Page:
For the first time in Canadian history, cannabis will be permitted as an outdoor crop in late 2018. The significance of this cannot be understated, as there are countless outdoor grow operations (illegal) in Canada that would now be eligible for a licence.
Also, for the first time in history the agricultural industry is very interested in growing cannabis crops on a commercial scale. There is a high amount of debate as to whether or not growing cannabis outdoors (on a commercial scale) will hold any value to the Canadian cannabis industry, as there are significant challenges to overcome. However, it has been suggested – and rightly so – that the Canadian wine industry began with similar debates, and today Canadian wine is renowned around the world.
The climate in Canada is arguably the greatest challenge in growing respectable cannabis crops, and there are many different climate regions across the country. Even within British Columbia there are considerable differences in regional climate, with some regions having a humid spring that poses challenges for outdoor cultivation.
Outdoor cannabis production will be permitted for both the Micro and Standard Cultivation Licences. Any variety of cannabis will be permitted, with no THC limitations. As discussed under the Micro Cultivation section, the canopy space is similarly limited to 200 square metres, albeit the canopy would be in an outdoor area. Note that the security requirements would include a physical barrier (e.g., high fencing) but security cameras, vaults and intrusion detection systems are not required for Micro Cultivation(albeit strongly recommended). For Standard Cultivation, visual recording (etc) are a requirement; see section on Standard Cultivation for more information. However, note that with either type of cultivation licence, the curing, packaging and storage of dried flower must be done in an indoor area which would be adjacent to the outdoor crop. All finished product is similarly tested for microbes and contaminants (including a long list of pesticides).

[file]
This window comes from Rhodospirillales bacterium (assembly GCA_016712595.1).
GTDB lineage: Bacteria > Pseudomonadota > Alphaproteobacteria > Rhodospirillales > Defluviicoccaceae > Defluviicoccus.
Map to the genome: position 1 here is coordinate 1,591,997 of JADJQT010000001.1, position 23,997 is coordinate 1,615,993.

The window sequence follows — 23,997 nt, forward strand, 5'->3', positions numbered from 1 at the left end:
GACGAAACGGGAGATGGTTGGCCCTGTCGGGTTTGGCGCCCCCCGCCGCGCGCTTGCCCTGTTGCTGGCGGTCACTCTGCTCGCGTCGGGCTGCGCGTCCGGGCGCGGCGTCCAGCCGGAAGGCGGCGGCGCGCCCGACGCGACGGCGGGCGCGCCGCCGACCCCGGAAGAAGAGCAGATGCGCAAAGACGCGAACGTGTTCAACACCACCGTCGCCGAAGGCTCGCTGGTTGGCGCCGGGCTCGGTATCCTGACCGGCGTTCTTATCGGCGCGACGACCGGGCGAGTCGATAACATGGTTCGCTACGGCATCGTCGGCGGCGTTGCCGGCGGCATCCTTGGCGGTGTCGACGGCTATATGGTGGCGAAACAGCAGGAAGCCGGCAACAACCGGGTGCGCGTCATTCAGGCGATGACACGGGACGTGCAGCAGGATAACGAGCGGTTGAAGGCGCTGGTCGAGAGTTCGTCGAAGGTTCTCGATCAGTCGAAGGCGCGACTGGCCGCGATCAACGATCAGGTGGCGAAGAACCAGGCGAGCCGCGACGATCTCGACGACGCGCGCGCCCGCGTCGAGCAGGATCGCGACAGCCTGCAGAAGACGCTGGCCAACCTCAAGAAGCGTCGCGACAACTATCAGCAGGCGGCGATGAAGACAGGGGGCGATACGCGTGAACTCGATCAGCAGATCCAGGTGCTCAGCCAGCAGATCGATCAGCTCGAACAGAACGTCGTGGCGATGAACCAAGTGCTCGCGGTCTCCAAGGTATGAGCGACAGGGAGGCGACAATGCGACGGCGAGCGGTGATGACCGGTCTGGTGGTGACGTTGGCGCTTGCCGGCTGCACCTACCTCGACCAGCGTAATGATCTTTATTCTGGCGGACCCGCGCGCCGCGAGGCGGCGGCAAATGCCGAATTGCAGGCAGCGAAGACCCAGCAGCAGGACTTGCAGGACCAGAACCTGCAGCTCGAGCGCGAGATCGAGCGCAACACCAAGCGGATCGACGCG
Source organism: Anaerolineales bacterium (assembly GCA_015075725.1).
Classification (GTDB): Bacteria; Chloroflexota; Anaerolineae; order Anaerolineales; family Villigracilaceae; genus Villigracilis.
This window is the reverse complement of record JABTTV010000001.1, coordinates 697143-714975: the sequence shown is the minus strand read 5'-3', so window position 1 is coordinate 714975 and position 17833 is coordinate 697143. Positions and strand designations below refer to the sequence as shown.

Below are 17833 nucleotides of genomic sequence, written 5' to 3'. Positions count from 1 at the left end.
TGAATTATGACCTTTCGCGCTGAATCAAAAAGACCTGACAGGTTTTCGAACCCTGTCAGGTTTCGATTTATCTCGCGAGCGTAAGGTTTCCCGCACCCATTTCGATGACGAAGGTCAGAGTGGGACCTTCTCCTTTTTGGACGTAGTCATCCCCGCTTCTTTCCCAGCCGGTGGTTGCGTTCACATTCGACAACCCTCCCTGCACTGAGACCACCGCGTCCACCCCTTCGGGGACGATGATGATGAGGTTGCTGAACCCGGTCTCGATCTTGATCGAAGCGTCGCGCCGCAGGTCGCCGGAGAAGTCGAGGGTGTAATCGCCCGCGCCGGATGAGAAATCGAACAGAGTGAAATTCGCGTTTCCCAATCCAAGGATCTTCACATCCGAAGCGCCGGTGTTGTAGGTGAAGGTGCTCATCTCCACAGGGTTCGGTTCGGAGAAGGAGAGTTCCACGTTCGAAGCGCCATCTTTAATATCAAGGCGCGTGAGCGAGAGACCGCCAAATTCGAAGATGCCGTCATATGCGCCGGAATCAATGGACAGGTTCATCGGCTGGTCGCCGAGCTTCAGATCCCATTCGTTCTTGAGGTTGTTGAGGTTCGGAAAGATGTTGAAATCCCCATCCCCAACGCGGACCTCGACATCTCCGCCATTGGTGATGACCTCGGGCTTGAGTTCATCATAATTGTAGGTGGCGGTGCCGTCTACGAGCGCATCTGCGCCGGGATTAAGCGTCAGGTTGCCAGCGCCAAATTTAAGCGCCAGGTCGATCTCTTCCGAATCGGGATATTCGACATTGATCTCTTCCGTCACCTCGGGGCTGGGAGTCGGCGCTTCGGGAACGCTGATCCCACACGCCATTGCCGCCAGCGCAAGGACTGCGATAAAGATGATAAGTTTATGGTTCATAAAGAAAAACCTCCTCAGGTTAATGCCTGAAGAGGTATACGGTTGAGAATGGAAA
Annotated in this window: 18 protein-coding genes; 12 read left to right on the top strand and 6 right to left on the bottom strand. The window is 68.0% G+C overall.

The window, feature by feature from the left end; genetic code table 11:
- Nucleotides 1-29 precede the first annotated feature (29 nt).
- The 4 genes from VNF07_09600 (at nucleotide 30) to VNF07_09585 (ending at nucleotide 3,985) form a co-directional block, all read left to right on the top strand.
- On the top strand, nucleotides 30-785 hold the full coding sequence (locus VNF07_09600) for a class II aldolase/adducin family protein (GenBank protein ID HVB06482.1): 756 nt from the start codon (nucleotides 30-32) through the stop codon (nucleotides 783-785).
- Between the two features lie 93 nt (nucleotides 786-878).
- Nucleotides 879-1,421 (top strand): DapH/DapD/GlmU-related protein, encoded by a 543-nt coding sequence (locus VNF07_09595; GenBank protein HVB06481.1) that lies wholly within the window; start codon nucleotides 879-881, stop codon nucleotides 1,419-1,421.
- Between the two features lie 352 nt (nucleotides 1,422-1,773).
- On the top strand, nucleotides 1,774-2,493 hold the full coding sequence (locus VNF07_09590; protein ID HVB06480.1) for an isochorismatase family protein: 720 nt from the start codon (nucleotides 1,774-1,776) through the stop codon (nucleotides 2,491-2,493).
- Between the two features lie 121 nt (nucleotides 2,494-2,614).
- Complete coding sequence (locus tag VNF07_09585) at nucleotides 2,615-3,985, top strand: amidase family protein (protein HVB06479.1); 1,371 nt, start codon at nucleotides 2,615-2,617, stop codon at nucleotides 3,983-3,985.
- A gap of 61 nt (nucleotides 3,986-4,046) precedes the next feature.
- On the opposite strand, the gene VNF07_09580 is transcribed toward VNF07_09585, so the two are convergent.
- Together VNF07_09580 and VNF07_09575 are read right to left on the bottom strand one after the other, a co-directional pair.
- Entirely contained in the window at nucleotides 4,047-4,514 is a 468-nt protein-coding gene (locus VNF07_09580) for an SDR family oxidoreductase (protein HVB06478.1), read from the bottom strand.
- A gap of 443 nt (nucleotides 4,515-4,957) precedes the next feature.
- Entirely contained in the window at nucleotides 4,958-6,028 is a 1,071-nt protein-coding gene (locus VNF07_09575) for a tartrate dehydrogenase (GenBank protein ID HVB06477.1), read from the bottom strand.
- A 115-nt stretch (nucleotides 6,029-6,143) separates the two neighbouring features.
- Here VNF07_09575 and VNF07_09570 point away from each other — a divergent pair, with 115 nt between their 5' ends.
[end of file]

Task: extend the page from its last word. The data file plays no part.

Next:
Cultivating cannabis outdoors has always enjoyed some popularity due to the lower production costs. Depending on the variety, outdoor growing will require 75 to 90 frost-free days for a short season. Many of the more desirable genetics, however, require a longer grow period before harvesting, which may be appealing to more temperate climates in western Canada. For example, according to Agriculture Canada most of the Prairie regions suitable for agriculture experience 130-140 days for their growing season. However, some micro-climates such as Calgary have high fluctations in weather (e.g., hail, snowfall, tornadoes). Also, cannabis plants prefer strong sunlight, gentle breezes and great water quality, which should also be factored into planning the ideal location for an outdoor grow. Pest challenges also pose a unique problem for outdoor grows in comparison to indoor grows. Lastly, given that only female plants would be desired for an outdoor crop, starting material would be from seedlings not seeds. There is also a risk of cross-contamination of neighbouring grows should any male plant pollen (from either cannabis or hemp) travel through the air.
For many farmer entreprneurs, however, the prospect of cultivating cannabis at significantly lower production costs via outdoor farming is a “cropportunity” that has tremendous upside. For example, production costs for a very efficient, large-scale indoor operation range from $1/gram to $3/gram, whereas outdoor farming in theory could bring commercial production costs below twenty cents per gram based on our modelling. At this rate, even if significant amounts of the crops were damaged due to weather or pests, it may not matter in the end. Ideally, the operation would cultivate its own seedlings indoors ahead of the growing season, and transplant the seedlings outdoors after the dangers of frost have passed.
Cannabis Compliance Inc is the largest cannabis consulting firm in the world, employing over 60 full time salary employees across the country. CCI can prepare a Micro or Standard Cultivation Licence application package in full and respond to Health Canada on your behalf during the review process. Contact us today to start the conversation.